Volume 7 no 1
Take Black excellence all the way to the top
Addressing Black underrepresentation in Canadian medical leadership
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Take Black excellence all the way to the top
Addressing Black underrepresentation in Canadian medical leadership
Henry Annan, MD
Since 1867, the Canadian Medical Association has served as the national representative body of the medical profession in Canada. Of the 153 people who have headed the organization, none of them has been Black. The first Canadian medical school was founded in 1824; Canada now boasts 17 medical faculties. Of the scores of individuals who have served as medical faculty dean in Canada, none has been Black. Each year, six Canadian “role models of excellence in health in Canada and the world” are inducted into the Canadian Medical Hall of Fame. Of the 137 people on whom this honour has been bestowed, none of them has been Black.
CITATION: Annan H. Take Black excellence all the way to the top: addressing Black underrepresentation in Canadian medical leadership. Can J Physician Leadersh 2020;7(1):18-23.
The goal here is not to admonish Canada’s most revered medical organizations, but rather to illustrate the historic and longstanding dearth of Black representation in Canadian medical leadership. Over the past few years, calls to address barriers to achieving diversity in the Canadian health workforce have been gaining momentum. Diversity exists along a broad spectrum that includes gender, socioeconomic, linguistic, and racial subsets, to mention a few. Acknowledging that there exist many populations that are also underrepresented in the highest echelons of Canadian medical leadership, this article speaks specifically to the paucity of Black Canadians in formal physician leadership roles while proposing four key recommendations for addressing this diversity gap. Top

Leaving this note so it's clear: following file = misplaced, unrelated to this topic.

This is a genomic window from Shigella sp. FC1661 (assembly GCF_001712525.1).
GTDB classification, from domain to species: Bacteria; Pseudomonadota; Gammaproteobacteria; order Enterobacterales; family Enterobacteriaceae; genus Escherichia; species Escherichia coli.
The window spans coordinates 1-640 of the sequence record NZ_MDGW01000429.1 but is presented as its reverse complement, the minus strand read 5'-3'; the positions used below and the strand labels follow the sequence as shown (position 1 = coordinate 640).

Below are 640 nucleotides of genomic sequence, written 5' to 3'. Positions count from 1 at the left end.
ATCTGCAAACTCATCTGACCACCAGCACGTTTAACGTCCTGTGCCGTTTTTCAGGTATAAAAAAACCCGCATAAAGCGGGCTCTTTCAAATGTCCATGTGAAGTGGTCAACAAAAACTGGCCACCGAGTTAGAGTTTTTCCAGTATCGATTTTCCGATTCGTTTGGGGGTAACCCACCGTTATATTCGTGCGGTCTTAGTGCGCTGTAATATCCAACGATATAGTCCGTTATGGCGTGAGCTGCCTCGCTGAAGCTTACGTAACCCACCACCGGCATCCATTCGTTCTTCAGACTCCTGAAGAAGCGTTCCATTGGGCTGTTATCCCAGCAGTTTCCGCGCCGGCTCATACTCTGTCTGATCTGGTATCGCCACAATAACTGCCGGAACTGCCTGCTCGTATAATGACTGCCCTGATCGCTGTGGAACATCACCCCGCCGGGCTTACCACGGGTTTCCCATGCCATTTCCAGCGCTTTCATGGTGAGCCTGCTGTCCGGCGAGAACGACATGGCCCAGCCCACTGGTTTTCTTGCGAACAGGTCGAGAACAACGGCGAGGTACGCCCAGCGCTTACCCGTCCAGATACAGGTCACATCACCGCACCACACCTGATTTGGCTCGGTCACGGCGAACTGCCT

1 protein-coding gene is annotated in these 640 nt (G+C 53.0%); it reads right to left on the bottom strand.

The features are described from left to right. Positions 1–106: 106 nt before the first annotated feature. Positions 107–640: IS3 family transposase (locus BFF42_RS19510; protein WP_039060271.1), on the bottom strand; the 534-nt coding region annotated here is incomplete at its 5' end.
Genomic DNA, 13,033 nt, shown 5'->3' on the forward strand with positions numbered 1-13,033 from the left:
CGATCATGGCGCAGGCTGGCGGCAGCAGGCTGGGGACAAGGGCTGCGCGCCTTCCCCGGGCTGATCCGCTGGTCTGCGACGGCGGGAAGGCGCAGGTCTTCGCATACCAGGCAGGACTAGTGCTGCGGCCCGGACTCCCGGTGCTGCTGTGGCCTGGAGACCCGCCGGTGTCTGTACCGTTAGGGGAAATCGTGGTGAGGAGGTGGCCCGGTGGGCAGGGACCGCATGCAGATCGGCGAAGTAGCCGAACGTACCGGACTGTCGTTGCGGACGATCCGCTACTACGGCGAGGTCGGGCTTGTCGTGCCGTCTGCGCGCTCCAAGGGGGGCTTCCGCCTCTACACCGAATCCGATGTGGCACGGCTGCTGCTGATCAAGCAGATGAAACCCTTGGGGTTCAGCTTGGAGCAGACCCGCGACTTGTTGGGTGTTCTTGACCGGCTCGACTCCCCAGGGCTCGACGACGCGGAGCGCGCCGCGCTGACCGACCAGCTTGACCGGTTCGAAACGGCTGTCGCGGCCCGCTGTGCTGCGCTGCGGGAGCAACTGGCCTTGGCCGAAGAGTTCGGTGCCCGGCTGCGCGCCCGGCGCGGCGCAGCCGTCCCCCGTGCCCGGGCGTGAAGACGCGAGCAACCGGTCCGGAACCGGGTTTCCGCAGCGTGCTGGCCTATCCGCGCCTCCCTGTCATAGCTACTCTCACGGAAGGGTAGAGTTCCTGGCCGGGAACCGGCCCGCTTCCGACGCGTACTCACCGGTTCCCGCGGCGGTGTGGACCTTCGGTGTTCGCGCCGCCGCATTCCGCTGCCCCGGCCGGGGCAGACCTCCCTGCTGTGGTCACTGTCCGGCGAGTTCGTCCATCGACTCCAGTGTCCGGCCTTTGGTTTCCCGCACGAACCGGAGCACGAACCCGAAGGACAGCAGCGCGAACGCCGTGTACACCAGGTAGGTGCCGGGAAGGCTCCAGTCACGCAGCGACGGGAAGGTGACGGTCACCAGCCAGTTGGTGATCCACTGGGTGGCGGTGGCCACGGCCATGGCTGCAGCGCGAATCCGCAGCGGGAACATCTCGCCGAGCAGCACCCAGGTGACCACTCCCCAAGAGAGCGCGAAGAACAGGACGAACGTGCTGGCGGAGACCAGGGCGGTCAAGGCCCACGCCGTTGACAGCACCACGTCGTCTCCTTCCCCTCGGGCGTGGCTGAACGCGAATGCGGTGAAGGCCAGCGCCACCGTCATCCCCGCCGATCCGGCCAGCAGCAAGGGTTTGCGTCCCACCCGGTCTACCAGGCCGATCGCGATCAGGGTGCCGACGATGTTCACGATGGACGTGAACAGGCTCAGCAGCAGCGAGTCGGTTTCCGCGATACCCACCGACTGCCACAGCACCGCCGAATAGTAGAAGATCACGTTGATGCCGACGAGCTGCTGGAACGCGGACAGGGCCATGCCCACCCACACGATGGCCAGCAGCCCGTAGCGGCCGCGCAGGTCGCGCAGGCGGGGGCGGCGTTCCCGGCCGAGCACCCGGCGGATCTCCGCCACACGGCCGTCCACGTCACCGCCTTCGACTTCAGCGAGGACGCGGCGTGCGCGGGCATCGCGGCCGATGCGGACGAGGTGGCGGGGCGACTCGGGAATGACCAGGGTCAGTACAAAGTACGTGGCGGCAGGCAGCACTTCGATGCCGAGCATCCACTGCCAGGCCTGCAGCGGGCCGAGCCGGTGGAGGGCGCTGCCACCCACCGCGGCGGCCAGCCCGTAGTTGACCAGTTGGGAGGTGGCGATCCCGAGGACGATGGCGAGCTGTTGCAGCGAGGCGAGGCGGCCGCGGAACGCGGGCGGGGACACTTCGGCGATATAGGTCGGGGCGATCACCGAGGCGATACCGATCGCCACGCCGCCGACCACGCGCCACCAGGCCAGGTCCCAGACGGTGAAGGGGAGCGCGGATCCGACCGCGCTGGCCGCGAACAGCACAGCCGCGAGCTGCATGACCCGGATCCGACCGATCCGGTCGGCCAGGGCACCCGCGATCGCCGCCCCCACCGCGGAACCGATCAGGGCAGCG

Step 1: Recognize the problem. Start the dialogue.
The first step in proposing a solution is to identify and acknowledge the problem. It is unclear whether the Canadian medical community recognizes the extent to which people of Black descent are underrepresented in formal leadership positions in the health care system and academic medicine.
Even when this under-representation is appreciated, it may not necessarily be seen by all as a result of inequitable policies. The lack of knowledge about the impact of systemic racism on determining who is and is not at the proverbial table is at least partly reinforced by a lack of engagement in constructive conversations about racial bias in Canada. Top
Race dialogue is difficult for a variety of reasons. Dr. Derald Wing Sue1 of Columbia University describes three ways in which discussing race conflicts with a variety of societal norms, making race-talk a Herculean task in today’s society. First, discussing race necessitates a violation of the “politeness protocol,” that is, the notion that topics that are potentially offensive or uncomfortable should be avoided, ignored, silenced, or discussed in a superficial manner. Race dialogue inherently provokes discomfort. Second, race dialogue violates the “academic protocol,” which implies that discussions taking place at an intellectual level should be objective and rational, devoid of emotion, and value empiric data over experience. Race dialogue is bound to be emotional and deeply personal. Finally, race dialogue violates the “colour-blind protocol” — the belief that race is irrelevant and all individuals should be judged on agreed-upon internal attributes alone. The fundamentals of race dialogue reject a meritocratic system.
One may argue that the individual impact of race dialogue is most profound and most assured when these discussions occur face-to-face. As such, constructive race dialogue must be a pervasive phenomenon in the Canadian medical community. It must occur in the boardrooms of Canada’s medical institutions, in medical faculty classrooms, and at the highest decision-making tables.